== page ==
In some places I could have been cycling along the Teign valley – deciduous woods and green fields, then the landscape would pan out again into great plains of rape and wheat – with the addition of grape vines. Weird poles rigged up with wires so the vines can climb to the skies. There was also a couple of fields full of a purple flower I didn’t recognize, but it had a leaf that looked like one that belonged to a pea. Lots of poppies growing along the verges too. I love them. The minor road I’m following also looks like it was lined with granite posts at one time, but now they are all leaning drunkenly, or fallen down the slope and buried, or just plain missing – like my gappy smile, now that Presh the Moreton dentist has finished with me. I am mostly succeeding in avoiding busy roads, thanks to Komoot (the German website which specializes in finding cycle routes). This is a ‘good thing’ as the main roads have virtually no shoulder to cycle on so cars have to overtake or stay behind, and I can feel their impatience.
Most places in the Czech republic seem to take euros as well as the Czech Krone – so I haven’t yet obtained any Crowns. I’m also rather ignorant about the exchange rate but it all seems very cheap compared to Germany and the rest of Europe.
Out of interest – I went in search of the identity of the dead snake I photographed the other day (I’ve even seen another smaller squashed one of the same species since). Mario thought it was a ‘blind worm’ – same as our slow worm. But I know slow worms very well, from my days of finding lots of them sunning themselves in between the turf and concrete on the steps leading down to the main road from Orchard Park Council Estate, Wales, as a small child (poor things). Those don’t have white spots on their heads. Grass snakes, however, do.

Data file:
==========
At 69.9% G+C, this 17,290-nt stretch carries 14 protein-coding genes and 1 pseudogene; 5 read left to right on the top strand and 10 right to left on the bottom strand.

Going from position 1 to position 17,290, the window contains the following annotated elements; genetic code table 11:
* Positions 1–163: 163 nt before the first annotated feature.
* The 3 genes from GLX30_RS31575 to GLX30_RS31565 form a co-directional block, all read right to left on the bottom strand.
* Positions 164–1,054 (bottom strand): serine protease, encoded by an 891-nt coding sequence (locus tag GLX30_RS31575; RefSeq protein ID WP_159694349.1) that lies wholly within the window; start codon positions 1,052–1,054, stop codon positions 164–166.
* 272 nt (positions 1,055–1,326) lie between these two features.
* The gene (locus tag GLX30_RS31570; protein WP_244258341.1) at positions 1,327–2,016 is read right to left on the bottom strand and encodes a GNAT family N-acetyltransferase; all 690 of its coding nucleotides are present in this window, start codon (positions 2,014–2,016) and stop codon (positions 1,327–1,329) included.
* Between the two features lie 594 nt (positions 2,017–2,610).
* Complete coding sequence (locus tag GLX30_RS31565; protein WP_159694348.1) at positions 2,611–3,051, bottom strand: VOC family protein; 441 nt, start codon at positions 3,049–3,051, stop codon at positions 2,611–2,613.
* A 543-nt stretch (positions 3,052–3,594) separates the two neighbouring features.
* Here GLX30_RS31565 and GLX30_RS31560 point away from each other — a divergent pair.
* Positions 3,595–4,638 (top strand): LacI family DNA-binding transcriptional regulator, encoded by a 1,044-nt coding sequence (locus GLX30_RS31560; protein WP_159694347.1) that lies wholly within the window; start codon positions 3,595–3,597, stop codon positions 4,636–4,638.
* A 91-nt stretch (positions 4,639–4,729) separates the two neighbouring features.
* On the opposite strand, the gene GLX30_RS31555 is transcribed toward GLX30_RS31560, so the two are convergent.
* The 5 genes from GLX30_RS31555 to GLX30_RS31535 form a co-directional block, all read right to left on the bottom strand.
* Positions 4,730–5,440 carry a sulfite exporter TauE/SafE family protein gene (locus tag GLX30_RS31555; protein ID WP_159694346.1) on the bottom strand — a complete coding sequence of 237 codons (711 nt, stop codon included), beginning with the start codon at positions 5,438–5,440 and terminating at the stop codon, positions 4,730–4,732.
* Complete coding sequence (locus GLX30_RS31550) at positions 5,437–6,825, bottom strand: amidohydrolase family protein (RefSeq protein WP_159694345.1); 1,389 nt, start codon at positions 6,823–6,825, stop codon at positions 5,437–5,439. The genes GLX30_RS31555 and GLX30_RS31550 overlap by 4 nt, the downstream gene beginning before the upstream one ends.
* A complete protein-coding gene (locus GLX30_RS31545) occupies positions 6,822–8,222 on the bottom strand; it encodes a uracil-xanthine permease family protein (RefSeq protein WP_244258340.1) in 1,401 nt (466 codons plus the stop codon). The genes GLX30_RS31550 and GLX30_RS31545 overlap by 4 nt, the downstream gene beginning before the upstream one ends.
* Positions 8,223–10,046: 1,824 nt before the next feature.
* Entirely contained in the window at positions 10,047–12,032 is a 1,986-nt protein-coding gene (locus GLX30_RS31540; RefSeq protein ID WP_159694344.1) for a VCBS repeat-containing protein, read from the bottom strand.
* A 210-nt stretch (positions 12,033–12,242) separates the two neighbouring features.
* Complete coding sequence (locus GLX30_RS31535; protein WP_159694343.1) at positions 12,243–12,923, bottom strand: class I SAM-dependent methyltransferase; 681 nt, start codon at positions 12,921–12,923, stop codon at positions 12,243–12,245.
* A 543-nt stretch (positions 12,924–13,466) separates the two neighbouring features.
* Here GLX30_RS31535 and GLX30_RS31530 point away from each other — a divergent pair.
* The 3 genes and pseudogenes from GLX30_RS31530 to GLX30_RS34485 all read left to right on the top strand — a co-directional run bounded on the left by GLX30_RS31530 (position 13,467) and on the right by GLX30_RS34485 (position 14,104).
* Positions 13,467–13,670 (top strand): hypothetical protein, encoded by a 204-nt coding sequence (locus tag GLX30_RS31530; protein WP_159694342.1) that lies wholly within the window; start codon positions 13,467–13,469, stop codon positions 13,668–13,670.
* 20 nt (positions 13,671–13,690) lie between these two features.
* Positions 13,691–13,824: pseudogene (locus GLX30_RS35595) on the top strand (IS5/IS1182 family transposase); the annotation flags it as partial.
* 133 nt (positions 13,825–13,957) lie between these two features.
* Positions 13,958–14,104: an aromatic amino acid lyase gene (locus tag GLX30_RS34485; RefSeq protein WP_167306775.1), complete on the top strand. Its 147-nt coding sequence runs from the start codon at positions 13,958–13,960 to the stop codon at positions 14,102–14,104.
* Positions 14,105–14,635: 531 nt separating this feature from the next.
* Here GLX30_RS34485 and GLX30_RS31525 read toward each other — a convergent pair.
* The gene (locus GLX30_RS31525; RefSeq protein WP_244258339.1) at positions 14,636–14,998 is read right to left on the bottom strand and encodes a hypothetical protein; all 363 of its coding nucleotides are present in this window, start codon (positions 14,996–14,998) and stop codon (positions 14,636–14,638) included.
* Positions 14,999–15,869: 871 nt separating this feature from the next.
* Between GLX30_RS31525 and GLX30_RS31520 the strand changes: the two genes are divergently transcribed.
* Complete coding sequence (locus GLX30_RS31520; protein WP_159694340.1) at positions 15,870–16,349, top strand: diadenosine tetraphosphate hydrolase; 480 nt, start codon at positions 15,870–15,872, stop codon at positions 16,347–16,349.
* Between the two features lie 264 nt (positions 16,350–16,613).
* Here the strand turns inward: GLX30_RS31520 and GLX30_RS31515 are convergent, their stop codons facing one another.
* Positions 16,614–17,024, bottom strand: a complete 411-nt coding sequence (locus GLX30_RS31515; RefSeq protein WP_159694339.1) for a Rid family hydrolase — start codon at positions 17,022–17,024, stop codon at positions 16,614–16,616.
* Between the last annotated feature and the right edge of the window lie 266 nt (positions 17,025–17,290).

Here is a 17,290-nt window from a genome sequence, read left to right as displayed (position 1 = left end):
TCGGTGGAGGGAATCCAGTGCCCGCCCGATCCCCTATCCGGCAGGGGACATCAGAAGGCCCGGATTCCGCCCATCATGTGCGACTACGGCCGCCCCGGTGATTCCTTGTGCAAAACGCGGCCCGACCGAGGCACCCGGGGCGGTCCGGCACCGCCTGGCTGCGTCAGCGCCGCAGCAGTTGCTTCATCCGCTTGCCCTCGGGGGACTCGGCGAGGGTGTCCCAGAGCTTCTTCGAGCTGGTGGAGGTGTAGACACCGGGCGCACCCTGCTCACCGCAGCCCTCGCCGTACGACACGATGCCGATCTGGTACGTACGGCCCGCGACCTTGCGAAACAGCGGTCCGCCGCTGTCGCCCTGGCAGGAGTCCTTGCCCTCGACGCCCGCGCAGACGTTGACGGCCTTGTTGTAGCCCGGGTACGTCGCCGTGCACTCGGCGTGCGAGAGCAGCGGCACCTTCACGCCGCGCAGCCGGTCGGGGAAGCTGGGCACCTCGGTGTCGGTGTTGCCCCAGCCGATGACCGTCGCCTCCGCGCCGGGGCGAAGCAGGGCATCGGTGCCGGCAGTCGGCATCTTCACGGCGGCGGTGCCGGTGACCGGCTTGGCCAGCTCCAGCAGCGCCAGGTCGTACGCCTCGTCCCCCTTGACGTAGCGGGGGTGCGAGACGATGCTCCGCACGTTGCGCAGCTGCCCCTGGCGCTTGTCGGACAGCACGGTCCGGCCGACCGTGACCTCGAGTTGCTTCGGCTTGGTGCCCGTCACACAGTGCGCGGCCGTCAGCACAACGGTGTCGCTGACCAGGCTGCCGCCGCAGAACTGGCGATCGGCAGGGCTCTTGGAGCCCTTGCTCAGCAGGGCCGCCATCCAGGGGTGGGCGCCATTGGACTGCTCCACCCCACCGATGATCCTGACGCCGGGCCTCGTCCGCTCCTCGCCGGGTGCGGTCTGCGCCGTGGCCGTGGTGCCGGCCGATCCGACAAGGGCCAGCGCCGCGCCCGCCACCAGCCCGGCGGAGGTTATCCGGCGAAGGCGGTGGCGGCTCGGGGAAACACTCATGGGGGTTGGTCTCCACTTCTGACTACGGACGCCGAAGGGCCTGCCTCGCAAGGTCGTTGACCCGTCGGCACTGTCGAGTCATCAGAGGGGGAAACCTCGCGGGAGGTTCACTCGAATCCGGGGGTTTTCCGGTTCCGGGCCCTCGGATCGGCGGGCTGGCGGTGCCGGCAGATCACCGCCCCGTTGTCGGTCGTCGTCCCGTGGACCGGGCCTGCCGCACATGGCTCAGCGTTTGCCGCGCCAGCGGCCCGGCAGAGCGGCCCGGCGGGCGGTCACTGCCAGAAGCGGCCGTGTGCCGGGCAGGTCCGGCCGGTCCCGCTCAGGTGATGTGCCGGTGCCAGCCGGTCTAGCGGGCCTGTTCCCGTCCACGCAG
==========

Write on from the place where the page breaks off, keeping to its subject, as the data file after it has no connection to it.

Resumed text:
Grass snakes (non venomous and very shy), I also learned, can do an excellent imitation of being dead too – lying around with their tongues lolling out. I’m fairly sure that the one I photographed really WAS dead, mind, as it was lying in a puddle of dried blood.
Today’s road kill: one yellow song bird – reddish-brown back and wings, yellow mostly (don’t know what that one was) and an entire dead deer lying in a ditch. Cars are lethal things – if I didn’t realize before I’m convinced now. Didn’t stop to examine the latter, but the former looked perfect, like it had gone to sleep.
Had an early supper (or late lunch, whichever way you want to look at it) at about 3pm in a Motel/restaurant. I’ve been feeling the lack of veggies, so roast courgettes, red peppers, red onions, green beans and chicken breast was wonderful. A little knitting and a little blogging and before I knew it, two and a half hours gone. So, when I saw a camping sign about 5miles up the road, I decided to call it a day.
This is a legitimate campsite beside a lake and woodlands, between Rewičov and Trtice (try saying those place names after a couple of beers). It seems to be full of Dutch, French and German campers – and the owner speaks excellent English. The site is clean, with excellent facilities – all very pleasant. I get completely up to date with three daily drawings.
Later in my tent, rummaging through my bag, I find a bar of chocolate with “Hi There!” on the wrapping. Inside is a note from Susanne, Roswitha and Rainer thanking me for making them a part of my adventure – it’s taken me a couple of days to find it, but what a lovely surprise! Thanks Susanne! Chocolate scoffed in no time at all, but a good excuse to go to the super, duper bathroom with its automatic, magic sensory light and water that comes on just by passing ones hands under the tap, to brush my teeth.